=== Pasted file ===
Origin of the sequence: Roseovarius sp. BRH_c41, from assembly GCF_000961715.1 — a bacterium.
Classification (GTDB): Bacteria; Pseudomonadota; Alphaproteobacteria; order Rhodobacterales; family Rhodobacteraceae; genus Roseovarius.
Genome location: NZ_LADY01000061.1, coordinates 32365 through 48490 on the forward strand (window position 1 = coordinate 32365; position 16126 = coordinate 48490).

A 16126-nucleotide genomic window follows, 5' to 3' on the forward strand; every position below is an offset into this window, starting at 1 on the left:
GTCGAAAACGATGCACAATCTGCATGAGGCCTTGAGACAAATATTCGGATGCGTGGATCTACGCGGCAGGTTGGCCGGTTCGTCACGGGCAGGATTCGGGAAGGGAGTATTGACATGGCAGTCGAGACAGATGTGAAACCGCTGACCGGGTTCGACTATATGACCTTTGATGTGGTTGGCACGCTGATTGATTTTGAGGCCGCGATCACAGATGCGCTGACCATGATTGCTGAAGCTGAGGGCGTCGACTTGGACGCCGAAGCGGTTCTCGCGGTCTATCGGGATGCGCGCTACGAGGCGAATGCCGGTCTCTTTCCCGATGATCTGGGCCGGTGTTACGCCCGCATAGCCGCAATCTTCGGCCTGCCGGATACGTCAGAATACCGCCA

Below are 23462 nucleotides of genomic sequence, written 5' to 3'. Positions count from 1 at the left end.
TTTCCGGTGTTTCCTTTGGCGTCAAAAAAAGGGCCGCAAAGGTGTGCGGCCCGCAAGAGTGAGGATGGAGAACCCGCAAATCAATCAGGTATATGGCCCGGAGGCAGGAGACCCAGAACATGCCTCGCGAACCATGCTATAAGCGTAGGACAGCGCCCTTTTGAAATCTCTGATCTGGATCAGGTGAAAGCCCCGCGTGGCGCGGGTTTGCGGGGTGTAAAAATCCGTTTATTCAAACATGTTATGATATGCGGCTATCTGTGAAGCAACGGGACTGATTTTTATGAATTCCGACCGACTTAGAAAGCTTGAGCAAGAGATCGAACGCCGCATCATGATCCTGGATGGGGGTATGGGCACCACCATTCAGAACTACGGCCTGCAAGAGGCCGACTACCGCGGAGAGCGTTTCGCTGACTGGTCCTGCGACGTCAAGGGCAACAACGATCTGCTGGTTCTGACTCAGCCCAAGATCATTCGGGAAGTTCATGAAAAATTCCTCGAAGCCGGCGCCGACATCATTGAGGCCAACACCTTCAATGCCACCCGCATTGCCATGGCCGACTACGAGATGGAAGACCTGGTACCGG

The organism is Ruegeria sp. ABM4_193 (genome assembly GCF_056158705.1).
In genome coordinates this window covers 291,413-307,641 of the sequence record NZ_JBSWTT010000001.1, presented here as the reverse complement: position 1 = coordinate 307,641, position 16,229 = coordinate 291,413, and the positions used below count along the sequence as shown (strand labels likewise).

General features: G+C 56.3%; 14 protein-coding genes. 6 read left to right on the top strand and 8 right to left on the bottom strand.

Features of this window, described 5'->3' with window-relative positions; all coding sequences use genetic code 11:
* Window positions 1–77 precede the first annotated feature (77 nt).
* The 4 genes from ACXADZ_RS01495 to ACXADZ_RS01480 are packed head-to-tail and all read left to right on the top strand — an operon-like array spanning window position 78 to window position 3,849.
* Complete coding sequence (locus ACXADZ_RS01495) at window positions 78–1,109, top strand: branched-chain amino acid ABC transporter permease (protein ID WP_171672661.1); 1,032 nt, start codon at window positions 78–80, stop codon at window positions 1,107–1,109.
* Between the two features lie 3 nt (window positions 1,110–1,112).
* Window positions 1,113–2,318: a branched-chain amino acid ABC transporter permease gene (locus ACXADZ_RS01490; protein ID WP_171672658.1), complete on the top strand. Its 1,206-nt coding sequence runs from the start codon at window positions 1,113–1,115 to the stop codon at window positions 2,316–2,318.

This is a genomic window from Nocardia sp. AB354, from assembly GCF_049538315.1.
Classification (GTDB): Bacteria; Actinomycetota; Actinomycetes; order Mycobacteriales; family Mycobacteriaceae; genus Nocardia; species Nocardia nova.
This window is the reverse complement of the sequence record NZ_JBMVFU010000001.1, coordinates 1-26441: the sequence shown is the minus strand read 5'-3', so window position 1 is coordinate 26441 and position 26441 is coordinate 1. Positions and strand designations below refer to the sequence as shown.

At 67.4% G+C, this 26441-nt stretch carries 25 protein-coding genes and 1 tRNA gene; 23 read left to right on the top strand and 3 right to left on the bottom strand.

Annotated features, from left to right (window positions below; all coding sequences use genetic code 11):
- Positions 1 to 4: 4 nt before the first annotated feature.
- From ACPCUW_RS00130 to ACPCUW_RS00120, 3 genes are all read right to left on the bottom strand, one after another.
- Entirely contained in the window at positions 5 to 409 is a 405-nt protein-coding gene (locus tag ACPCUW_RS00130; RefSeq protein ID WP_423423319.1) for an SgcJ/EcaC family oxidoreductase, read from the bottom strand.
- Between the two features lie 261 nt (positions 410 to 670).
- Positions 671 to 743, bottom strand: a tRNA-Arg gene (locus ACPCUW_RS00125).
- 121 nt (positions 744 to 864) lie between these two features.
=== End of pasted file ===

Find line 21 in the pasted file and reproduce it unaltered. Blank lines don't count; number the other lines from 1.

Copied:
Annotated features, from left to right (window positions below; all coding sequences use genetic code 11):